The binary star system and its asteroid belt help us learn more about planet formation

Our solar system has only one star, but that’s not always true for all planetary systems. According to some estimates, it is debated that more than half of the stars could be binary, however, the exact percentages are not known. If binary systems exist, the next question is: how do planets form in such systems? Let’s take a look at the views that exist for this question.

Binary star system

The most common opinion is that planets form in disks that exist around a young star. These protoplanetary disks exist around single stars but it is still widely debated whether such disks in binary stars or not. Debris disks exist around young stars, but we don’t know if these disks are stable long enough for planets to actually form. It is possible that gravitational interactions between orbiting stars make the surrounding region unstable and hostile.

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The exoplanets that have been discovered so far around binary stars are large Jupiter-like planets. They must have formed in the outer icy regions of the system, but what about Earth-like planets? A recently observed binary system, SDSS 1557, suggests that it is very possible that these planets formed closer to stars where orbits may be unstable.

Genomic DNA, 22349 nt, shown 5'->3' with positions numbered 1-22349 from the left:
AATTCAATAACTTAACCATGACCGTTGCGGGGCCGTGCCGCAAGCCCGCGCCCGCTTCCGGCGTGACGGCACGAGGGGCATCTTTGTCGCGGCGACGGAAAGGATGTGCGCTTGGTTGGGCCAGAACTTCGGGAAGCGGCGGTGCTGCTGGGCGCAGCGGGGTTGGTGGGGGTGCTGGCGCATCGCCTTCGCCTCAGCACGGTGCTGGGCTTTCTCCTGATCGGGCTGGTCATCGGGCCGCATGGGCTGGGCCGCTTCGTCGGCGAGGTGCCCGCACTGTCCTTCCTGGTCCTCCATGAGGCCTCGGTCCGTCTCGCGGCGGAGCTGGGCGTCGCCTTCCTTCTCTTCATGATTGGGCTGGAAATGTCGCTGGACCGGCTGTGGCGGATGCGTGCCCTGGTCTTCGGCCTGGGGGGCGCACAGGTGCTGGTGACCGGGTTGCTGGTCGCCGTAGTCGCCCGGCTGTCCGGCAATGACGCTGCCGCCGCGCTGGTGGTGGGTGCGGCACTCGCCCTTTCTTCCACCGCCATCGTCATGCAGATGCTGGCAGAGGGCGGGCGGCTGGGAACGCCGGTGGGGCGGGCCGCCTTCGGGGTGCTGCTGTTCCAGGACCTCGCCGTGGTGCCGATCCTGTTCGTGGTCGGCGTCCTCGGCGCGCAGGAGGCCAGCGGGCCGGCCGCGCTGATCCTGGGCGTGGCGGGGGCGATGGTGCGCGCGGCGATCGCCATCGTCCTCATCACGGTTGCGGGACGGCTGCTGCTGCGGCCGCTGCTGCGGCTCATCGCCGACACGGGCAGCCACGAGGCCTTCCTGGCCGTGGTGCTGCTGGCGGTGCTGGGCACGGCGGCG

The structure and formation and the asteroid belt

This system consists of a white dwarf which has a mass similar to that of the sun and a brown dwarf which orbits around the former dwarf. The brown dwarf has a mass 60 times greater than that of Jupiter. It has been observed that a rocky asteroid belt exists around the system. So what’s so interesting about it? Well, it’s important for two main reasons. The main star is a white dwarf which shows that the system is old. Our Sun will also become a white dwarf when it reaches the end of its life of about 5 billion years. It is therefore possible that the asteroid belt surrounding this binary system has been stable for some time. The second important point is that the asteroid belt is rocky and rich in metals. It is therefore very possible that these form planets very similar in composition and mass to Earth.

This doesn’t really mean that the system has rocky planets. In our own belt, no planets have formed due to Jupiter’s gravitational pull. It is possible that a similar gravitational pull occurred near SDSS 1557. The only important thing this discovery tells us is that there is a huge possibility that Earth-like planets could exist in two-star systems.

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